After the miracle, the statue was removed to a chapel in the abbey church. Dedicated to Our Lady of Miracles, the chapel became the site of numerous pilgrimages in which, through the years, several popes, a number of future Saints and many noblemen took part. During the French Revolution, the abbey was pillaged and plundered. The statue of Our Lady and the Child Jesus was viciously broken and seriously damaged. The disfigured statue was providentially retrieved by an elderly woman, who secretly kept it until peace was restored. After the miraculous statue was returned to the possession of the Church, it was repaired and clothed in elegant garments.

A confraternity that was established in 1187 in memory of the blood shedding flourished until the Revolution but was reorganized in 1830. Members of this confraternity, in addition to many pilgrims, commemorate the miracle of Notre-Dame de Déols every year on May 31, the anniversary of the miracle. During an elaborate ceremony in the year 1899, the archbishop of Bourges demonstrated the Church’s affection for the statue by bestowing precious crowns on the heads of both Mother and Child. The abbey that figured in the miracle is still in ruins. The statue of Mother and Child is now found in one of the chapels of St. Etienne’s Church, where the Child Jesus remains without His hand in sad remembrance of the disrespectful action that took place over 800 years ago.

~Source:”Miraculous Images of Our Lord”

Eucharistic Miracles

Eucharistic Miracle of Tumaco

On January 31, 1906, an earthquake having a magnitude of 8.8 on the Richter scale, occurred off the coast of Columbia. Ranking as one of the ten worst on record, it caused a tsunami that was felt as far north as San Francisco and as far west as Japan.

In Panama City, it picked up boats and hurled them long distances, crashed into the market area and wreaked tremendous damage. The worst effects of the tsunami were concentrated along the northern parts of Ecuador and southern parts of Columbia. In the middle of this area, at the outer edge of a bay, lay the small island of Tumaco.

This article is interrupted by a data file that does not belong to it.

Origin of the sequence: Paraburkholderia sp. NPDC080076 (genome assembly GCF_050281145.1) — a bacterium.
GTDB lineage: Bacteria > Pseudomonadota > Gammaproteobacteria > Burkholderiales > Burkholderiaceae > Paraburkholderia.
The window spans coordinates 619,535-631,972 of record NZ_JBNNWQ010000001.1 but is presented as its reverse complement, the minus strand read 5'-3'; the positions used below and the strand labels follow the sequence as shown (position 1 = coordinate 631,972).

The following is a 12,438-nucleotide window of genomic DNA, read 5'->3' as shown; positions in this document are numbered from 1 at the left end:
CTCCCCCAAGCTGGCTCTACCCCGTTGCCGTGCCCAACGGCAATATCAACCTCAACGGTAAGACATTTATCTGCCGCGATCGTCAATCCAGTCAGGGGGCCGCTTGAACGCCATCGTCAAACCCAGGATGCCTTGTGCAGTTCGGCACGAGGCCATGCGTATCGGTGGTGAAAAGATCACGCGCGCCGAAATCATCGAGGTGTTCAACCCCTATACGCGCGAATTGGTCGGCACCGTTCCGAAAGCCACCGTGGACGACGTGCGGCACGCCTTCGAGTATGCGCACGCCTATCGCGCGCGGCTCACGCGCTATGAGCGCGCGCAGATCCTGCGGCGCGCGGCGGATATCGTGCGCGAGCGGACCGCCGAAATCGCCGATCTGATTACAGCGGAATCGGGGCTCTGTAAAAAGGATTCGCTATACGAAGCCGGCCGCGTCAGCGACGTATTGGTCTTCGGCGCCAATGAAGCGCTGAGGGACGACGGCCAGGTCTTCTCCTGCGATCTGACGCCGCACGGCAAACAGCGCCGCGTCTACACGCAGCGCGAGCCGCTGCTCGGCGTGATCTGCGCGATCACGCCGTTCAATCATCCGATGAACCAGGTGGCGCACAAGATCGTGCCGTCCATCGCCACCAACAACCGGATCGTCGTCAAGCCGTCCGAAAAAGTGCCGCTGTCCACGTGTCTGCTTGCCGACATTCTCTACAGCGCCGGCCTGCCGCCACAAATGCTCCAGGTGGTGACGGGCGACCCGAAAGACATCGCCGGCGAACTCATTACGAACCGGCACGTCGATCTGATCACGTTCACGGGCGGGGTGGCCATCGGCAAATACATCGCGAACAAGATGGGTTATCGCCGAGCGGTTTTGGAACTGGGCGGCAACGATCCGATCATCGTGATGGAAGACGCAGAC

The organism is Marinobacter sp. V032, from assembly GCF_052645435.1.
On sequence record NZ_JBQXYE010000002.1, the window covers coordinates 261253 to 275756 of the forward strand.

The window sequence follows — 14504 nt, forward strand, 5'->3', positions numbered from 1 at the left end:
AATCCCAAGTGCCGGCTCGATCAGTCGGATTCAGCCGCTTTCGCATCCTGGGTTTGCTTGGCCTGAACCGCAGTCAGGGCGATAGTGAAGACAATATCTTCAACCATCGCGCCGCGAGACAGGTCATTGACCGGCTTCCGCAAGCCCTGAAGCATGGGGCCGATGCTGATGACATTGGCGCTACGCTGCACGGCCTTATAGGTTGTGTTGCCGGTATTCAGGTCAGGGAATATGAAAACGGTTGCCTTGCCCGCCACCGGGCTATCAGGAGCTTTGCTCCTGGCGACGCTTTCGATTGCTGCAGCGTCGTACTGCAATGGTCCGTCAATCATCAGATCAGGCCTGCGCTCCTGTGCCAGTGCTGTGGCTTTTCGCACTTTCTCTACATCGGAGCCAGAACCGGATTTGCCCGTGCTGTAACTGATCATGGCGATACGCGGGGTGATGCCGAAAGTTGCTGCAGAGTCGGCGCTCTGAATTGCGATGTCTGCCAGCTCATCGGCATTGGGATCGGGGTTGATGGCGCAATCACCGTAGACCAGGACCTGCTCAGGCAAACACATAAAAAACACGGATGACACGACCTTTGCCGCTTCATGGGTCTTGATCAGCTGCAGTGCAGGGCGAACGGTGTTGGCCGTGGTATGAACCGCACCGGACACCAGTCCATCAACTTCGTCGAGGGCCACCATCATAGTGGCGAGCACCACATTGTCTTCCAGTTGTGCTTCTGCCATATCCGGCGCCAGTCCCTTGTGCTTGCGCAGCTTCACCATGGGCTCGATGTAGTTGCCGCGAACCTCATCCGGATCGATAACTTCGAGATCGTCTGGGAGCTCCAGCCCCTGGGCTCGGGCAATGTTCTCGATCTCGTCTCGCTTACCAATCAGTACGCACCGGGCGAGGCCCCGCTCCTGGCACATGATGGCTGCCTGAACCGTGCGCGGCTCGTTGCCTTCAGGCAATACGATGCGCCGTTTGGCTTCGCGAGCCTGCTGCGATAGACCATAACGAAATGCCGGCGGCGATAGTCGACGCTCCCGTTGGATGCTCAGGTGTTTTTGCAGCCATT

About 10:00 in the morning, the earth shook violently for ten minutes. The inhabitants begged the local pastor, Fr. Gerardo Larrondo, to lead a procession with the Blessed Sacrament. The sea had already penetrated a kilometer and a half inland. A wall of water was building up that threatened to swallow the entire island, which was only about 3 kilometers in length.

Fr. Larrondo consumed the small Hosts in the ciborium and set the large Host aside. He called out to his people: “Let us go, my people. Let us go toward the beach, and may God have pity on us.” Led by Fr. Larrondo and the Eucharist, they began to march. Fr. Larrondo advanced courageously to the water’s edge and as the wave came rushing in he calmly raised the Sacred Host and traced the sign of the Cross.

The wave halted and then receded. Fr. Larrondo and Fr. Julian alongside him saw what was transpiring . The people, overjoyed, cried out “Miracle, miracle!”

The miracle of Tumaco became known across the world, and Fr. Larrondo received letters from people all over Europe asking for his prayers.